- Issue: Winter 2019
For most mammals, life starts with milk. About 10,000 years ago, we discovered that we could harvest the milk of other species as a convenient, nutrient-rich food source. In the 20th century, innovations in pasteurization, refrigeration, and the manufacturing of powdered, or dried, milk led to milk products becoming a household staple. Today milk, butter, cheese, yogurt, ice cream, and other dairy products are ubiquitous, consumed by more than 6 billion people worldwide. But as demand for dairy grows, so does its impact. WWF is working to limit that impact, improve sustainable production practices, scale up innovative technologies, and cut waste.
Amount of milk produced by cows, buffalo, and other livestock worldwide in 2017. India produces the most, about 20% of the world’s supply. The US, which produces the most cow’s milk, is next, at 12%.
Growth in global milk production from 2005 to 2015.
The dairy industry’s share of total US greenhouse gas emissions, from farm to consumer, including waste. While emissions from the global dairy sector increased by 18% between 2005 and 2015, the US dairy sector reduced its emissions by 5% overall.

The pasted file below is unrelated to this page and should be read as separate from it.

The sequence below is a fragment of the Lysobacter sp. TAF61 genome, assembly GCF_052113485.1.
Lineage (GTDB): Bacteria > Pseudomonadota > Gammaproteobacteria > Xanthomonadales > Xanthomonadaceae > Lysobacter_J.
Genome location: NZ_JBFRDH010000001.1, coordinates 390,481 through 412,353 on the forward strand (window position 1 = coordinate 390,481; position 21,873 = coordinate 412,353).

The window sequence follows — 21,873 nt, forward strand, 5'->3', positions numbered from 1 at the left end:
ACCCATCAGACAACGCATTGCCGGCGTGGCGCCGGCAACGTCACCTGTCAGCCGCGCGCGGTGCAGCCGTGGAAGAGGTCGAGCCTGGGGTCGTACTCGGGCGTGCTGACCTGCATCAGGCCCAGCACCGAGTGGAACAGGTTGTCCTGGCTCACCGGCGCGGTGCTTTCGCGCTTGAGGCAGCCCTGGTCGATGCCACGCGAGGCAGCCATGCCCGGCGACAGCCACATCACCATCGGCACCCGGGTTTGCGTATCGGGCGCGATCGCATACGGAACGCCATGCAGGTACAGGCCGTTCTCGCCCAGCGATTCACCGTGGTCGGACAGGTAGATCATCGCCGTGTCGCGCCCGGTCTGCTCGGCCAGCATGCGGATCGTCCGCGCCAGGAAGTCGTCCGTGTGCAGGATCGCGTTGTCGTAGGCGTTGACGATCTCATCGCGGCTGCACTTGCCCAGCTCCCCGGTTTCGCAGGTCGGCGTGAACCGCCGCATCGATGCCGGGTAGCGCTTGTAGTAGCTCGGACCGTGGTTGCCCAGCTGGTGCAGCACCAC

Amount of manure and urine produced daily by a dairy cow. Improperly managed, manure emits greenhouse gases, pollutes water and air, and damages wildlife habitats. Properly managed, it can fertilize crops and produce energy.
Average per-person dairy consumption in the US in 2017—about 14% more than 20 years ago. While milk consumption is down, cheese is up nearly 30%.
Number of dairy cows in the world (9.3 million are in the US).
FEEDING THE US DAIRY HERDS
- 144 GALLONS Water used to produce 1 gallon of milk in the US. More than 93% of that water is used to grow feed for dairy cattle.
- 100 POUNDS Feed eaten per day by a US dairy cow.
- 9% Amount of available US cropland used to grow feed crops for dairy cows—about 34.1 million acres.